Perhaps one of the most clear and frightening examples of our work culture gone awry is in Japan; the BBC writes that while “the country may have some of the longest working hours it is the least productive of the G7 group of developed economies” and that while workers are “entitled to 20 days leave a year...currently about 35% don't take any of it.” This article highlights how working more hours is not only bad for individual workers but is also bad for companies that use this culture of work and for a country's economy as a whole. Signal vs noise, a blog written by the company basecamp, addresses this issue, and sums up much of what is wrong with the current culture of work this way: “Workaholism is a disease. We need treatment and coping advice for those afflicted, not cheerleaders for their misery.” Whatever short term gains companies get from workers doing 80 hour weeks is massively offset when you have burned-out employees and resignations, meaning that companies are losing their most valuable asset, their people. 

Where we work can have as much effect on our work and happiness as how we work. A 2014 article from the New Yorker shows how the ill-conceived idea of open plan offices has taken over workplace design “The open office was originally conceived by a team from Hamburg, Germany, in the nineteen-fifties, to facilitate communication and idea flow. But a growing body of evidence suggests that the open office undermines the very things that it was designed to achieve.” The article goes on to explain that compelling evidence in this way:

"In a study by the Cornell University psychologists Gary Evans and Dana Johnson, clerical workers who were exposed to open-office noise for three hours had increased levels of epinephrine—a hormone that we often call adrenaline, associated with the so-called fight-or-flight response. What’s more, Evans and Johnson discovered that people in noisy environments made fewer ergonomic adjustments than they would in private, causing increased physical strain. The subjects subsequently attempted to solve fewer puzzles than they had after working in a quiet environment; in other words, they became less motivated and less creative."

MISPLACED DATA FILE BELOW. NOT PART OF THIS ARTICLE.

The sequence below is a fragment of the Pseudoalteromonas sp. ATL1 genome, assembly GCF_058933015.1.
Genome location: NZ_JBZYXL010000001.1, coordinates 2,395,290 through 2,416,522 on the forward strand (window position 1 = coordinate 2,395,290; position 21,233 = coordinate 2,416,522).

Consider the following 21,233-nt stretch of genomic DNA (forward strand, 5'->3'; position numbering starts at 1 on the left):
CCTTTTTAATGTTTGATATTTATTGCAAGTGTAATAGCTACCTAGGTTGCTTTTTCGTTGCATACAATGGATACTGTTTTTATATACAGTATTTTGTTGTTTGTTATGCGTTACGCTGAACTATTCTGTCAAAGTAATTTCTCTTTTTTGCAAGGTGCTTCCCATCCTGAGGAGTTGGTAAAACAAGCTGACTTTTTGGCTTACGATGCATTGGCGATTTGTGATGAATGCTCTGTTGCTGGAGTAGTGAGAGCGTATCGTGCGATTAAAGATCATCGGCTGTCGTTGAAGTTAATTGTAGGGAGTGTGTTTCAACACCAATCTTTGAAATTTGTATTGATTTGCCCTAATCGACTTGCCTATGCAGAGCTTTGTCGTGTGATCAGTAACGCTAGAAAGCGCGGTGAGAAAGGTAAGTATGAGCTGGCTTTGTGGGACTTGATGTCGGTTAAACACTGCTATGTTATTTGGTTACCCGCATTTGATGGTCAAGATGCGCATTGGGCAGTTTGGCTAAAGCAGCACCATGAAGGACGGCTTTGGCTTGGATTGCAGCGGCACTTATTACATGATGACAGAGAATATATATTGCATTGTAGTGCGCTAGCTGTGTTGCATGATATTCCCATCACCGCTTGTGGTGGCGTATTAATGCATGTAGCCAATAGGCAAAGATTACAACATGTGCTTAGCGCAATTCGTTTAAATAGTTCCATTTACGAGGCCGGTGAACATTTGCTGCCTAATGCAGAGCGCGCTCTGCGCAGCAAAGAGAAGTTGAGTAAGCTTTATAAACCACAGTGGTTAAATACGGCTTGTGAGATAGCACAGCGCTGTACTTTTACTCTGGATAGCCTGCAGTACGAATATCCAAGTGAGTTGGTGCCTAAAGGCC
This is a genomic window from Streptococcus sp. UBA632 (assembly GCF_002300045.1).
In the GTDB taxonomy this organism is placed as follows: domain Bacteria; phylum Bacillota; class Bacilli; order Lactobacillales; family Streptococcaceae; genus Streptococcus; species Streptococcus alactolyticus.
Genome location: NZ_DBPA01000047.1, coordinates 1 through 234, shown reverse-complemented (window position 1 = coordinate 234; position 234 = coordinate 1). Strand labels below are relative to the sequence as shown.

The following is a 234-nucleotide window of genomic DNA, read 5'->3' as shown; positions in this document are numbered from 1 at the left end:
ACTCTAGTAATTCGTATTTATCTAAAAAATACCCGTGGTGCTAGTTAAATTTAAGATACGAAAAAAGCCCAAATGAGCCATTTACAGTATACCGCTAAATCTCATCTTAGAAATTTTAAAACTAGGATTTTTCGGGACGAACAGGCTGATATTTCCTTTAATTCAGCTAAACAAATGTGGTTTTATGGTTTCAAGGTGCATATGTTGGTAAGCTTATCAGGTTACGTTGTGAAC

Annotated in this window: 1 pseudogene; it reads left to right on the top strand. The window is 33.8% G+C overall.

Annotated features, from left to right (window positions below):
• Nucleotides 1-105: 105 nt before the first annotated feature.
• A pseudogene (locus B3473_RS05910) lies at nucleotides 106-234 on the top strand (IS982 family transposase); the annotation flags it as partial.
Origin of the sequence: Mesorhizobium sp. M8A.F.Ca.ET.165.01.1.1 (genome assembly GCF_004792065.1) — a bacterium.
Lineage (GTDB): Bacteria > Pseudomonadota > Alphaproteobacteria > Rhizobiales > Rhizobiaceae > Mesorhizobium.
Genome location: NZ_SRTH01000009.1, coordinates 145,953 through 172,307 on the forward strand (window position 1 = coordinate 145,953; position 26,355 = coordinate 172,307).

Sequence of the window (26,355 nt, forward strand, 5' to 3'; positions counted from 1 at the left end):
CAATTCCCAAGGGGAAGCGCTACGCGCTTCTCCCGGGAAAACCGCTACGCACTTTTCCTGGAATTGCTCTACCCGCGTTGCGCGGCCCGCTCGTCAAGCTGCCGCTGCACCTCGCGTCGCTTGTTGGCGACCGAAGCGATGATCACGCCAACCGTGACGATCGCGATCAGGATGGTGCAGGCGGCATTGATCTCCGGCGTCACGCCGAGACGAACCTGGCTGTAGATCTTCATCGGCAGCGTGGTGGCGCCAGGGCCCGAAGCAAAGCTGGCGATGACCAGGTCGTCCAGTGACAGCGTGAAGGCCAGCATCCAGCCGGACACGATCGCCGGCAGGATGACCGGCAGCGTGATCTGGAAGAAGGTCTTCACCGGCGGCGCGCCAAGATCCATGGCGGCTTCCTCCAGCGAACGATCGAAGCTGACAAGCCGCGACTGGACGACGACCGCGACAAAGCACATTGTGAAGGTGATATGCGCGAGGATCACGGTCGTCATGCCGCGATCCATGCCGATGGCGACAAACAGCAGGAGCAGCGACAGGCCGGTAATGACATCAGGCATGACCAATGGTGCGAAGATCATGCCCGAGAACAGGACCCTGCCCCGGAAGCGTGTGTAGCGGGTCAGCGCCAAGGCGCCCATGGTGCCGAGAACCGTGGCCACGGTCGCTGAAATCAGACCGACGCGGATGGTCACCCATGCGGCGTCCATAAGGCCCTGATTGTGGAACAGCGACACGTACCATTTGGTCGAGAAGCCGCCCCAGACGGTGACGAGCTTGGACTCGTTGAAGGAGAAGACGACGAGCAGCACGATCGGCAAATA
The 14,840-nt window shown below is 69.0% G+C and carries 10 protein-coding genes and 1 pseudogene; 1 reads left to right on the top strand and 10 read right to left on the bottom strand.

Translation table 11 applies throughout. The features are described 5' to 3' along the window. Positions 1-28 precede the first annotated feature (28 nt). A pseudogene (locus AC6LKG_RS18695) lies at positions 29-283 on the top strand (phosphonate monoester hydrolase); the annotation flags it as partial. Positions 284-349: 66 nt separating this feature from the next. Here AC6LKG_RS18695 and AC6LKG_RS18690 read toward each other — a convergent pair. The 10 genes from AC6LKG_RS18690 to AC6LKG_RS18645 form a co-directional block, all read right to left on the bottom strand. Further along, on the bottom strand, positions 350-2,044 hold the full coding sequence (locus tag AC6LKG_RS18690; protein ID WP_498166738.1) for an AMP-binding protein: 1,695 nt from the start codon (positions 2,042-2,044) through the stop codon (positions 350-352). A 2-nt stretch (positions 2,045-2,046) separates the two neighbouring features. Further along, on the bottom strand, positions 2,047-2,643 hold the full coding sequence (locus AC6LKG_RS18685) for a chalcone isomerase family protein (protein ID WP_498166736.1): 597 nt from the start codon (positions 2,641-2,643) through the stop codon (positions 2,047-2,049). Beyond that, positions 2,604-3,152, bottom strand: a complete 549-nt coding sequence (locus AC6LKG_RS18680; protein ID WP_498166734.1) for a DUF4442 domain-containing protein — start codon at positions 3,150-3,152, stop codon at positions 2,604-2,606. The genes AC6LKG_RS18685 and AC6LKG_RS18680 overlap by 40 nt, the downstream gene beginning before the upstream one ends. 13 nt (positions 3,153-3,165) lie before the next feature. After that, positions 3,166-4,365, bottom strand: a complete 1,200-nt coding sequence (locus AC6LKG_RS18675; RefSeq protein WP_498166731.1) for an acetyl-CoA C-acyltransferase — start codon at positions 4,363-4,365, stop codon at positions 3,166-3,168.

Companies gain the short term benefits of being able to cram more people into smaller spaces and to reduce office space cost overheads. Yet, by doing this they lose out in the long term by creating spaces in which it is almost impossible to focus and concentrate, leading to less innovative and lower quality work. 

Another article from Fast Company shows how allowing people control over where they work leads to much better productivity and more innovative outcomes for both the individual employees and the businesses. While they cite that “the most innovative companies have between 25% to 57% of their employees working remotely,” this still does not change the minds of many businesses which continue to look for short term gain and end up providing an overall culture of low innovation and stagnation. 

Focus, Culture and Space help us think about how to build more sustainable creative work spaces which lead to more innovation, better products, healthier and more profitable businesses, and happier people. 

As an additional note to this article it’s important to say that there is a whole field of study called environmental psychology dedicated to looking at the effect of space on culture and vice versa. Below are a few more articles that might help you understand the profound effect the built environments of our workspaces have on our well being. 
Additional reading :
HBR : Rules for designing an engaging work space
HOK : Workplace Strategies that Enhance Performance, Health and Wellness



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Kaushik Panchal